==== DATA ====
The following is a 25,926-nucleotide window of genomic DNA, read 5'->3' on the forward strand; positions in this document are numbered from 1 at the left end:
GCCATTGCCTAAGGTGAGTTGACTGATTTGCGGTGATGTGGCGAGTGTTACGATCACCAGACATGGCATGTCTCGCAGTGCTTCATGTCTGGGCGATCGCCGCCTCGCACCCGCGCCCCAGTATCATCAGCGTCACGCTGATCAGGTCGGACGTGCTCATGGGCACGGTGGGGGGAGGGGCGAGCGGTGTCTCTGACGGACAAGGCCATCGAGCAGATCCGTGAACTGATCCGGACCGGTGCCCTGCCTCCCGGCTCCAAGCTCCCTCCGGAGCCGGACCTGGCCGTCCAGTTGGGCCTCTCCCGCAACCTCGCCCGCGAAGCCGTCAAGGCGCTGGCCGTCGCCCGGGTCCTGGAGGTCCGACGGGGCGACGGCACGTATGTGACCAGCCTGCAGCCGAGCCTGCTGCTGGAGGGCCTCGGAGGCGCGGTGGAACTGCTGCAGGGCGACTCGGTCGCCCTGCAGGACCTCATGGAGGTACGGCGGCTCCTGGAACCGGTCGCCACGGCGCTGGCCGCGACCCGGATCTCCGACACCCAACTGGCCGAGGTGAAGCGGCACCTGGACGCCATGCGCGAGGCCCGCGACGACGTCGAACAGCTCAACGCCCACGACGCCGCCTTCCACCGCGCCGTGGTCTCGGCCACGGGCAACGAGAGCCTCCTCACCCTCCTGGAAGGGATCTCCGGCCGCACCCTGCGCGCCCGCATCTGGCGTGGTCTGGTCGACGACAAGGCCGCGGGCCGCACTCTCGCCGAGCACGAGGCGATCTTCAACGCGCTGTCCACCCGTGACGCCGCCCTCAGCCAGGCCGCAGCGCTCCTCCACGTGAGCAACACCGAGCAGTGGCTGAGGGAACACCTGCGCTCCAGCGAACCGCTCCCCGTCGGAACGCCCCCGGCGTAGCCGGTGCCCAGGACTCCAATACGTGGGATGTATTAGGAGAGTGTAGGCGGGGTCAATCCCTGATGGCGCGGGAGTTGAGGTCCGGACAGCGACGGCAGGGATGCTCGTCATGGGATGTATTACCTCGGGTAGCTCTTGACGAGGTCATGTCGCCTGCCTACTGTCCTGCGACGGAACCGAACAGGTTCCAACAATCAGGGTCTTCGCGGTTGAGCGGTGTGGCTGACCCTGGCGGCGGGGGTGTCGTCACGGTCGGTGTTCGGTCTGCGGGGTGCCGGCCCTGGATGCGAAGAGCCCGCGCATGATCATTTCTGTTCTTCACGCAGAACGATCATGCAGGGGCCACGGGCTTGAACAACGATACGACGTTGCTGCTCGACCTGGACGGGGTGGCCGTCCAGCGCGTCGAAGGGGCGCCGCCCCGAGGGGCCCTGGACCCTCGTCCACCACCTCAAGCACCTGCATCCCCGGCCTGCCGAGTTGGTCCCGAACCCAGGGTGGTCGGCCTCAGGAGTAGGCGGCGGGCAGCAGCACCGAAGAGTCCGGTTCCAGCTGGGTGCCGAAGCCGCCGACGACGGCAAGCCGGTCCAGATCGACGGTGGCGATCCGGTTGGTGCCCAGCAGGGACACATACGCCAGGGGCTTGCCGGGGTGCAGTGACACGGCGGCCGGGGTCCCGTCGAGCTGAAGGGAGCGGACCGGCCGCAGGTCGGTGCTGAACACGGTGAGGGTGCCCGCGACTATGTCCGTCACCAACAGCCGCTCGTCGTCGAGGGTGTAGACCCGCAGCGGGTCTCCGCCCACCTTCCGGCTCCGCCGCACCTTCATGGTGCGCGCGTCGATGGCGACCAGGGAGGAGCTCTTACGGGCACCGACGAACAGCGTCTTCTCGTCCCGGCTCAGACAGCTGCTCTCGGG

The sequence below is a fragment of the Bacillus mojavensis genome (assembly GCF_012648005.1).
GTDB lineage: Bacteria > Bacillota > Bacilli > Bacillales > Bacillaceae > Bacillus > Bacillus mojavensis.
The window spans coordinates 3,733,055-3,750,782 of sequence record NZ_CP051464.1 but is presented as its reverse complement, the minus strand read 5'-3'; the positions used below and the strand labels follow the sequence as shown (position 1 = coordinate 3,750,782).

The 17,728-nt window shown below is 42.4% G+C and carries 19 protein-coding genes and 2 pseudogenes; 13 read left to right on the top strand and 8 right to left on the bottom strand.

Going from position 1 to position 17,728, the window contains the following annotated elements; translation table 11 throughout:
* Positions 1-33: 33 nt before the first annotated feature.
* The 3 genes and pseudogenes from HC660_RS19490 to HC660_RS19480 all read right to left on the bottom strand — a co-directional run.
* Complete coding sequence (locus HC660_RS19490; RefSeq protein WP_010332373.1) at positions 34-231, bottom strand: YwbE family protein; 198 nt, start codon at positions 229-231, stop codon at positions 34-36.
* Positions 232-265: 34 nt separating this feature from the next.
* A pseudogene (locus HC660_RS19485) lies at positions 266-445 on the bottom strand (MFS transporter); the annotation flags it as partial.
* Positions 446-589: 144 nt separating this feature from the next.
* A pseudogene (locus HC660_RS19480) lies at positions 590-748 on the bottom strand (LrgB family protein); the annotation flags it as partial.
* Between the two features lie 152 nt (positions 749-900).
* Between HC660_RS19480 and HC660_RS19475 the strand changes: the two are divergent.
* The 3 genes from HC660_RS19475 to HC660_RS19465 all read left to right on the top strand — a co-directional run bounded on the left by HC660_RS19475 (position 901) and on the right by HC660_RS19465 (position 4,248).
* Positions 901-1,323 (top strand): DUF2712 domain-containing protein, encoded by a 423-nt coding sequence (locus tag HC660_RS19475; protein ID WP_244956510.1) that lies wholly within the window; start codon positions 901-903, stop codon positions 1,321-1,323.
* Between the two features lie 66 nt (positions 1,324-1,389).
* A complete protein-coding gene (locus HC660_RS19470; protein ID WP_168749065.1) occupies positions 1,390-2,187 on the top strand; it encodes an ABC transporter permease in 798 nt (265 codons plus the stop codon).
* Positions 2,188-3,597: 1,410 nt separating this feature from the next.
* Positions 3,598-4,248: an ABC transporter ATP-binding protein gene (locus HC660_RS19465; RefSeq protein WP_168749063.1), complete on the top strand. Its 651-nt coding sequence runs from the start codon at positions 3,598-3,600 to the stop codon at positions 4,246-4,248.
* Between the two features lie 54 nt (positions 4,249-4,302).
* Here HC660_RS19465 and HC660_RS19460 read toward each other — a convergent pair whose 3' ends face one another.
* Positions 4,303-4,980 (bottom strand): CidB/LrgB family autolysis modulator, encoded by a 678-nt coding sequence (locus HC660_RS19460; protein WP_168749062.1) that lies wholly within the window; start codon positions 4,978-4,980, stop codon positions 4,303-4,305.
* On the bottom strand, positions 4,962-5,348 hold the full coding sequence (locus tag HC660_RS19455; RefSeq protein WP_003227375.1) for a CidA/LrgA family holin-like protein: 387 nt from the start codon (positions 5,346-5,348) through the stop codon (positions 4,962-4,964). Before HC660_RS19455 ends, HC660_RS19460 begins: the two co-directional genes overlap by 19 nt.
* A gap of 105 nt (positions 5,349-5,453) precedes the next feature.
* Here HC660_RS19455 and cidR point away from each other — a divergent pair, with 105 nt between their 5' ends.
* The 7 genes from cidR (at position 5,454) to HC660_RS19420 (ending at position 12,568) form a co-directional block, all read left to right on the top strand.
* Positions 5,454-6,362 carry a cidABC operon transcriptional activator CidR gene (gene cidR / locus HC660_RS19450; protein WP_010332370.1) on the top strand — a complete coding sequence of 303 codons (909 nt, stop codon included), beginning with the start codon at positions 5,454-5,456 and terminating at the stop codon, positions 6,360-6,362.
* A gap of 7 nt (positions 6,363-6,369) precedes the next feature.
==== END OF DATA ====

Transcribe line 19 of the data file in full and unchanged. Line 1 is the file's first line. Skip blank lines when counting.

* Between the two features lie 66 nt (positions 1,324-1,389).